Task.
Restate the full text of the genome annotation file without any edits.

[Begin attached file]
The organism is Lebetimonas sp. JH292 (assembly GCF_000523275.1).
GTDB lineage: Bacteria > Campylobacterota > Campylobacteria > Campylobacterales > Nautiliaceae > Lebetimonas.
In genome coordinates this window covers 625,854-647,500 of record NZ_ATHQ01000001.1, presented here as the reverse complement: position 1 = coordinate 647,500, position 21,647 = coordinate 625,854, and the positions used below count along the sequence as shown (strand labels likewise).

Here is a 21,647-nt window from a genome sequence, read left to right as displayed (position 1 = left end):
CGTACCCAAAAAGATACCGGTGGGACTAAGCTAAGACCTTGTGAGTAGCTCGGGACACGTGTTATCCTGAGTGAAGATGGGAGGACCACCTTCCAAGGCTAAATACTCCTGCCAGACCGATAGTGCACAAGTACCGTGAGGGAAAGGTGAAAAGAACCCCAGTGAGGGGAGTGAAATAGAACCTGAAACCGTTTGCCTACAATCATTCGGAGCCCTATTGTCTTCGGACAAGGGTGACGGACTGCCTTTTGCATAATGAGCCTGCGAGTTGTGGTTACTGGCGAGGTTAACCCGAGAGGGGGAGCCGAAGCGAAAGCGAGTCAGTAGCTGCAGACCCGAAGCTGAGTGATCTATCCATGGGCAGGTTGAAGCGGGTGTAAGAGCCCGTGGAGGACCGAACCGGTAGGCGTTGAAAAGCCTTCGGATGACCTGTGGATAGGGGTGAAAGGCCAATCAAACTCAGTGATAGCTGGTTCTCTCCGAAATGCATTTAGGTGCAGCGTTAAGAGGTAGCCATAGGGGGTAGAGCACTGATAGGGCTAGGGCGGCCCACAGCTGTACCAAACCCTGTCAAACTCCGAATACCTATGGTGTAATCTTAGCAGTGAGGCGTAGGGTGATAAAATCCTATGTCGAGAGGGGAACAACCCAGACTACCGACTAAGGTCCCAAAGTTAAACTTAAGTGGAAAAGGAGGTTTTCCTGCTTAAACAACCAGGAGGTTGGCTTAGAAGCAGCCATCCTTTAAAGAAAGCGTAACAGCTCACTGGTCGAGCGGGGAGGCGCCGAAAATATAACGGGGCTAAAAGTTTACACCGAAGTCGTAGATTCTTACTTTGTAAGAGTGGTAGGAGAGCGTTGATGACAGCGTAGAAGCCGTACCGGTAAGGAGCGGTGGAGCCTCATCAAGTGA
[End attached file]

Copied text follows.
The organism is Lebetimonas sp. JH292 (assembly GCF_000523275.1).
GTDB lineage: Bacteria > Campylobacterota > Campylobacteria > Campylobacterales > Nautiliaceae > Lebetimonas.
In genome coordinates this window covers 625,854-647,500 of record NZ_ATHQ01000001.1, presented here as the reverse complement: position 1 = coordinate 647,500, position 21,647 = coordinate 625,854, and the positions used below count along the sequence as shown (strand labels likewise).

Here is a 21,647-nt window from a genome sequence, read left to right as displayed (position 1 = left end):
CGTACCCAAAAAGATACCGGTGGGACTAAGCTAAGACCTTGTGAGTAGCTCGGGACACGTGTTATCCTGAGTGAAGATGGGAGGACCACCTTCCAAGGCTAAATACTCCTGCCAGACCGATAGTGCACAAGTACCGTGAGGGAAAGGTGAAAAGAACCCCAGTGAGGGGAGTGAAATAGAACCTGAAACCGTTTGCCTACAATCATTCGGAGCCCTATTGTCTTCGGACAAGGGTGACGGACTGCCTTTTGCATAATGAGCCTGCGAGTTGTGGTTACTGGCGAGGTTAACCCGAGAGGGGGAGCCGAAGCGAAAGCGAGTCAGTAGCTGCAGACCCGAAGCTGAGTGATCTATCCATGGGCAGGTTGAAGCGGGTGTAAGAGCCCGTGGAGGACCGAACCGGTAGGCGTTGAAAAGCCTTCGGATGACCTGTGGATAGGGGTGAAAGGCCAATCAAACTCAGTGATAGCTGGTTCTCTCCGAAATGCATTTAGGTGCAGCGTTAAGAGGTAGCCATAGGGGGTAGAGCACTGATAGGGCTAGGGCGGCCCACAGCTGTACCAAACCCTGTCAAACTCCGAATACCTATGGTGTAATCTTAGCAGTGAGGCGTAGGGTGATAAAATCCTATGTCGAGAGGGGAACAACCCAGACTACCGACTAAGGTCCCAAAGTTAAACTTAAGTGGAAAAGGAGGTTTTCCTGCTTAAACAACCAGGAGGTTGGCTTAGAAGCAGCCATCCTTTAAAGAAAGCGTAACAGCTCACTGGTCGAGCGGGGAGGCGCCGAAAATATAACGGGGCTAAAAGTTTACACCGAAGTCGTAGATTCTTACTTTGTAAGAGTGGTAGGAGAGCGTTGATGACAGCGTAGAAGCCGTACCGGTAAGGAGCGGTGGAGCCTCATCAAGTGA